1. Jeffrey – I like your balanced portrayal here of both the exhilarating freedom and big challenges that come with self employment. It’s great though that there’s a big virtual, online support network out there of people who will help each other succeed.  I’m slowly but surely tapping into this myself. Cheers!

  2. Jeffrey,I really appreciate the honesty of this post!  You just quit your job, and you’re currently at the beginning stages of what could (and likely will be) and INCREDIBLE ADVENTURE — you’ve got every right to be excited!  I really liked your mention about being a “part-time quitter.”  Of course, everyone has the idealistic vision of quitting and then completely working on their own, but sometimes that’s not always the best thing.  You’ve been an inspiration to me as I have been creating my exit strategy to remove myself from corporate life, and I thank you for that.  Keep up the awesome posts!

  3. I love reading updates of your journey and how you quit your job! Thanks for being open and honest about your experience. Wow, moving from CT to OR is quite a trek and probably a much different culture to get used to. But it seems like you’re starting to fit right in the groove of everything. I especially like your advice about finding some income (part-time or freelance) to pay for a few expenses here and there. That’s a really good idea, and will help your chances of freelancing into full-time income.Not working for peanuts is a big thing too. I think a lot of freelancers start getting desperate or full of fear, so they take any opportunities that cross their path. Yes, of course we need to make sure the bills get paid, but there’s no point in panicking. Great stuff Jeffrey!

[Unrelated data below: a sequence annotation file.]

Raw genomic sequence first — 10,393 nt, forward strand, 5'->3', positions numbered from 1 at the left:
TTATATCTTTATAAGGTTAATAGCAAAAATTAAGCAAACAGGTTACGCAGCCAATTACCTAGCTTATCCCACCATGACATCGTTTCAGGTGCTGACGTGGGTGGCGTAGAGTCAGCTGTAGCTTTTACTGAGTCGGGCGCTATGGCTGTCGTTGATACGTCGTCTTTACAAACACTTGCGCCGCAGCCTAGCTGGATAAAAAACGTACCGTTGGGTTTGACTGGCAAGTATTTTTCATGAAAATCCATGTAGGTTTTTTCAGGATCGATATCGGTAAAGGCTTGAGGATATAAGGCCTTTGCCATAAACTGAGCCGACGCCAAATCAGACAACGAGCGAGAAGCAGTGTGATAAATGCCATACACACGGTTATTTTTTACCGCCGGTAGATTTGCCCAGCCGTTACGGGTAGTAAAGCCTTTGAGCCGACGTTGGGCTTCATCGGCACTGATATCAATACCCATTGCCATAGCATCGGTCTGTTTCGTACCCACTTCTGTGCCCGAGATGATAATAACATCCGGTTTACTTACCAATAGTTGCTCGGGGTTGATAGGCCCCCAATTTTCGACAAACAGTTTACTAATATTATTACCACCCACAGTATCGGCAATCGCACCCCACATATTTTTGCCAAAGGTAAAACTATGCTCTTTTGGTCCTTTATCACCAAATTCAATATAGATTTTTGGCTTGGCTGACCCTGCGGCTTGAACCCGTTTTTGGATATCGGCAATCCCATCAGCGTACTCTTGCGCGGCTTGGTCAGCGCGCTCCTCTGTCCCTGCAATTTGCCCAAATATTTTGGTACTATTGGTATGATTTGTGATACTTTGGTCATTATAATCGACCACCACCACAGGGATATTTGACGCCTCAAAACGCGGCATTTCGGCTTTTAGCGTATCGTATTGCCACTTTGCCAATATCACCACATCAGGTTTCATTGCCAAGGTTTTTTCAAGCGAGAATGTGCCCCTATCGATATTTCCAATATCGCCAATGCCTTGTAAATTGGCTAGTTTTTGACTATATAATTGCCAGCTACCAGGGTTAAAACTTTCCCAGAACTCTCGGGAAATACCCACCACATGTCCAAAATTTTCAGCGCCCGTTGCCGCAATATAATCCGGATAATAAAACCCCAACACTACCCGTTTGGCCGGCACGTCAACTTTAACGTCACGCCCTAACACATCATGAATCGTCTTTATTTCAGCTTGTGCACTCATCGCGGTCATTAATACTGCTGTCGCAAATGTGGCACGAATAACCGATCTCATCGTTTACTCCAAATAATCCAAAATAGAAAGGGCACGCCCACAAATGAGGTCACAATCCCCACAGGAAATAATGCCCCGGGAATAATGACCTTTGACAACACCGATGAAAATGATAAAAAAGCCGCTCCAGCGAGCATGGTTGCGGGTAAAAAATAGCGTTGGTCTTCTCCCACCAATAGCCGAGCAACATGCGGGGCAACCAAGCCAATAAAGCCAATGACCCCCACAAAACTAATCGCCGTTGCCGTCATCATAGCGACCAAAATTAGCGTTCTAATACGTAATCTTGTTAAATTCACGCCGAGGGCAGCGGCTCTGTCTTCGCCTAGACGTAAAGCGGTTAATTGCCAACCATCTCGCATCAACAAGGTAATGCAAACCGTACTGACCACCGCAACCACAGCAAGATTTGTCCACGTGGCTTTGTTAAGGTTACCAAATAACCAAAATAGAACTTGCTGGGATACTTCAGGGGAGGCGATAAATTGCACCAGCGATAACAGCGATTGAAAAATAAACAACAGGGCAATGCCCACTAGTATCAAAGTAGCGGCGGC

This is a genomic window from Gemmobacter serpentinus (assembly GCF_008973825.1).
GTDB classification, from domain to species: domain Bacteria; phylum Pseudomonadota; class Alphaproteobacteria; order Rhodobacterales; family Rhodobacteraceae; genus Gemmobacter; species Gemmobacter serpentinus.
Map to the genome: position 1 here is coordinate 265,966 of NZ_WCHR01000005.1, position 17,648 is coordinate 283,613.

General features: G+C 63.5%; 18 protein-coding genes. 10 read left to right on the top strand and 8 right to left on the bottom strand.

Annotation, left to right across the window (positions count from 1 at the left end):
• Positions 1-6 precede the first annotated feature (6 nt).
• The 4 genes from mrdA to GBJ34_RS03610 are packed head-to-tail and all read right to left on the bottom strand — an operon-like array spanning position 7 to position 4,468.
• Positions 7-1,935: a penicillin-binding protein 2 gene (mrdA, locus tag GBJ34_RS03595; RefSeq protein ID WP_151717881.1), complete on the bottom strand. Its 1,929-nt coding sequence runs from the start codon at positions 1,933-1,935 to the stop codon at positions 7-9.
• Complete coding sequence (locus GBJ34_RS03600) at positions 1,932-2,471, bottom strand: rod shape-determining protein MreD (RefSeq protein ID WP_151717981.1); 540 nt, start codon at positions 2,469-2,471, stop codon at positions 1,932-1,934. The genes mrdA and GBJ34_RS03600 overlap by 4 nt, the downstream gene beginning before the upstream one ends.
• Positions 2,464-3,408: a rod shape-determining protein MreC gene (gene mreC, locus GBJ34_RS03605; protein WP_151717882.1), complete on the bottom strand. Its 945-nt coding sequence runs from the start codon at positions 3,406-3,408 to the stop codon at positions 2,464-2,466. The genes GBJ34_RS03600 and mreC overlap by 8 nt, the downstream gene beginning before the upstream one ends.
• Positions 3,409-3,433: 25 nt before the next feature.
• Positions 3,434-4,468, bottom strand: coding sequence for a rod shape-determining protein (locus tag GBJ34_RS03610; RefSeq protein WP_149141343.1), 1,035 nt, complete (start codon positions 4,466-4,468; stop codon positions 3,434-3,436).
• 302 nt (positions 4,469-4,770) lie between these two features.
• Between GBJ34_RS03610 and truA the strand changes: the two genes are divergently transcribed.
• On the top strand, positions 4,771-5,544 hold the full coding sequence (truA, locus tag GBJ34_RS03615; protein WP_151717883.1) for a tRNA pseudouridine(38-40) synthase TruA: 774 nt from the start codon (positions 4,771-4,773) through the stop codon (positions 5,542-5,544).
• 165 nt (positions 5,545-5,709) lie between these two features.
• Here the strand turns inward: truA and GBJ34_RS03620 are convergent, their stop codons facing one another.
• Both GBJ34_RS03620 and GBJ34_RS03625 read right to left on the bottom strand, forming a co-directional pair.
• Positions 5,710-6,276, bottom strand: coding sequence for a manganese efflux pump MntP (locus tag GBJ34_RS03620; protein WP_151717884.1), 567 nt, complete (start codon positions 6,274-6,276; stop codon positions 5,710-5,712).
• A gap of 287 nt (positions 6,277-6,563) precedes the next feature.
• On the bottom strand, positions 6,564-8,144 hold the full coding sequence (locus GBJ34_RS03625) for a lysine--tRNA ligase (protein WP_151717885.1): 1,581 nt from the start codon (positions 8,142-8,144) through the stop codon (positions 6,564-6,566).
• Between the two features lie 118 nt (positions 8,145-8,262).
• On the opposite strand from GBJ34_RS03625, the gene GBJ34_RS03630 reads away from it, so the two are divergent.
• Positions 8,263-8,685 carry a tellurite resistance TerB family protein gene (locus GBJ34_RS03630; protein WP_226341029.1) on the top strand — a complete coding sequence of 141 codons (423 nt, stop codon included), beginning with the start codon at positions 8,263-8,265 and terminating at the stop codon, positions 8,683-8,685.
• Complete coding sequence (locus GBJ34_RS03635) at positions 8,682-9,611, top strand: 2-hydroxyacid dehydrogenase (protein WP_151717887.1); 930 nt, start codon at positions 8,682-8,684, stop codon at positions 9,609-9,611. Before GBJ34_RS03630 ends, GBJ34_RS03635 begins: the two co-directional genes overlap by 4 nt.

• Carrie Smith Thanks for sharing your comments, Carrie! OR is definitely different than CT, but I’ve had no problems getting used to it. In fact, I probably fit in better here in Portland!

  4. financialsamura says

    Love the update Jeff!  Great to hear you are enjoying 99% of it!  I think that is tremendous! What’s your living situation like in Portland?  Did you bring your significant other?